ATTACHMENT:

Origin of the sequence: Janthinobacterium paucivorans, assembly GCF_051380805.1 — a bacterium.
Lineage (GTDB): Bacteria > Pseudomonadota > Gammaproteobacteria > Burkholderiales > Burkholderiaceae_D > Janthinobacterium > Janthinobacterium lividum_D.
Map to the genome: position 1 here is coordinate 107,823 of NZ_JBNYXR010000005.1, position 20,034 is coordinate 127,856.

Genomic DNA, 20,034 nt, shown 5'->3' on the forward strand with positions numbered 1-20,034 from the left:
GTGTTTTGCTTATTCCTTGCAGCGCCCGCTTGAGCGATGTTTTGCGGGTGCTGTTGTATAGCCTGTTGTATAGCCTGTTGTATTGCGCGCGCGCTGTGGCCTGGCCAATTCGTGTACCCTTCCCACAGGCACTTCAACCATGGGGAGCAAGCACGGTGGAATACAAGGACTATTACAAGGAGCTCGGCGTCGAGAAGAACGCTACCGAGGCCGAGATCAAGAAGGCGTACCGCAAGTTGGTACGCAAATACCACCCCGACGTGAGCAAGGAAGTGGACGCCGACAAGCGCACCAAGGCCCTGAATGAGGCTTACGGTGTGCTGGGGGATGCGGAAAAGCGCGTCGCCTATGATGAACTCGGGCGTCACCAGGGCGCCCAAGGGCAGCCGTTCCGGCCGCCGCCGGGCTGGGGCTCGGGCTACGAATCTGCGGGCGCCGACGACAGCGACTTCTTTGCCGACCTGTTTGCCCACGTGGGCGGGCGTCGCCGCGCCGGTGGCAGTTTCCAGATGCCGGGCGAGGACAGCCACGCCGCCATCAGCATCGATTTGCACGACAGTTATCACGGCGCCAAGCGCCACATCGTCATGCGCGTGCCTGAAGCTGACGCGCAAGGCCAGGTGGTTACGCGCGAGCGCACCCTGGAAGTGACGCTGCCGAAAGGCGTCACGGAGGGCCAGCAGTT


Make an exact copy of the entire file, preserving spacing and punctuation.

Origin of the sequence: Janthinobacterium paucivorans, assembly GCF_051380805.1 — a bacterium.
Lineage (GTDB): Bacteria > Pseudomonadota > Gammaproteobacteria > Burkholderiales > Burkholderiaceae_D > Janthinobacterium > Janthinobacterium lividum_D.
Map to the genome: position 1 here is coordinate 107,823 of NZ_JBNYXR010000005.1, position 20,034 is coordinate 127,856.

Genomic DNA, 20,034 nt, shown 5'->3' on the forward strand with positions numbered 1-20,034 from the left:
GTGTTTTGCTTATTCCTTGCAGCGCCCGCTTGAGCGATGTTTTGCGGGTGCTGTTGTATAGCCTGTTGTATAGCCTGTTGTATTGCGCGCGCGCTGTGGCCTGGCCAATTCGTGTACCCTTCCCACAGGCACTTCAACCATGGGGAGCAAGCACGGTGGAATACAAGGACTATTACAAGGAGCTCGGCGTCGAGAAGAACGCTACCGAGGCCGAGATCAAGAAGGCGTACCGCAAGTTGGTACGCAAATACCACCCCGACGTGAGCAAGGAAGTGGACGCCGACAAGCGCACCAAGGCCCTGAATGAGGCTTACGGTGTGCTGGGGGATGCGGAAAAGCGCGTCGCCTATGATGAACTCGGGCGTCACCAGGGCGCCCAAGGGCAGCCGTTCCGGCCGCCGCCGGGCTGGGGCTCGGGCTACGAATCTGCGGGCGCCGACGACAGCGACTTCTTTGCCGACCTGTTTGCCCACGTGGGCGGGCGTCGCCGCGCCGGTGGCAGTTTCCAGATGCCGGGCGAGGACAGCCACGCCGCCATCAGCATCGATTTGCACGACAGTTATCACGGCGCCAAGCGCCACATCGTCATGCGCGTGCCTGAAGCTGACGCGCAAGGCCAGGTGGTTACGCGCGAGCGCACCCTGGAAGTGACGCTGCCGAAAGGCGTCACGGAGGGCCAGCAGTT